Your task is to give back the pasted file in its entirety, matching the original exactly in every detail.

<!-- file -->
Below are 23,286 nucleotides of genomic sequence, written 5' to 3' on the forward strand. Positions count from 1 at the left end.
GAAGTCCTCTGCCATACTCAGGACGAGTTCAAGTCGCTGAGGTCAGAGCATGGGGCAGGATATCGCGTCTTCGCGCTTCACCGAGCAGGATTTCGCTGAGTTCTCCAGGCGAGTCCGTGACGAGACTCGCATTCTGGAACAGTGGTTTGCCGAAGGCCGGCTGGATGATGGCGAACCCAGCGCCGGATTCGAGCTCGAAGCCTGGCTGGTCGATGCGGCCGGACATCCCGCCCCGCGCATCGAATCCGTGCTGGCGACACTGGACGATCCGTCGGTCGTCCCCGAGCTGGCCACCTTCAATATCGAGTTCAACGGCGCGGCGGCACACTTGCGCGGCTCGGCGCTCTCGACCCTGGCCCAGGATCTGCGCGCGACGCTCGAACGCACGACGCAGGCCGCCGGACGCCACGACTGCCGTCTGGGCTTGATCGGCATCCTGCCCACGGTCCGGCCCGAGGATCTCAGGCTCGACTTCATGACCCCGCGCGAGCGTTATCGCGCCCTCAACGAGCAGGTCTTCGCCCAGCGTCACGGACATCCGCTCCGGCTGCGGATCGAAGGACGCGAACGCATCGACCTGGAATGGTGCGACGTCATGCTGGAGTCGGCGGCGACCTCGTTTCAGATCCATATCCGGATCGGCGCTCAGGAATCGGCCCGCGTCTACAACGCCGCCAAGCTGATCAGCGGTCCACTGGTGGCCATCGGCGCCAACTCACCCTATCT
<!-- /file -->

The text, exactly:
Below are 23,286 nucleotides of genomic sequence, written 5' to 3' on the forward strand. Positions count from 1 at the left end.
GAAGTCCTCTGCCATACTCAGGACGAGTTCAAGTCGCTGAGGTCAGAGCATGGGGCAGGATATCGCGTCTTCGCGCTTCACCGAGCAGGATTTCGCTGAGTTCTCCAGGCGAGTCCGTGACGAGACTCGCATTCTGGAACAGTGGTTTGCCGAAGGCCGGCTGGATGATGGCGAACCCAGCGCCGGATTCGAGCTCGAAGCCTGGCTGGTCGATGCGGCCGGACATCCCGCCCCGCGCATCGAATCCGTGCTGGCGACACTGGACGATCCGTCGGTCGTCCCCGAGCTGGCCACCTTCAATATCGAGTTCAACGGCGCGGCGGCACACTTGCGCGGCTCGGCGCTCTCGACCCTGGCCCAGGATCTGCGCGCGACGCTCGAACGCACGACGCAGGCCGCCGGACGCCACGACTGCCGTCTGGGCTTGATCGGCATCCTGCCCACGGTCCGGCCCGAGGATCTCAGGCTCGACTTCATGACCCCGCGCGAGCGTTATCGCGCCCTCAACGAGCAGGTCTTCGCCCAGCGTCACGGACATCCGCTCCGGCTGCGGATCGAAGGACGCGAACGCATCGACCTGGAATGGTGCGACGTCATGCTGGAGTCGGCGGCGACCTCGTTTCAGATCCATATCCGGATCGGCGCTCAGGAATCGGCCCGCGTCTACAACGCCGCCAAGCTGATCAGCGGTCCACTGGTGGCCATCGGCGCCAACTCACCCTATCT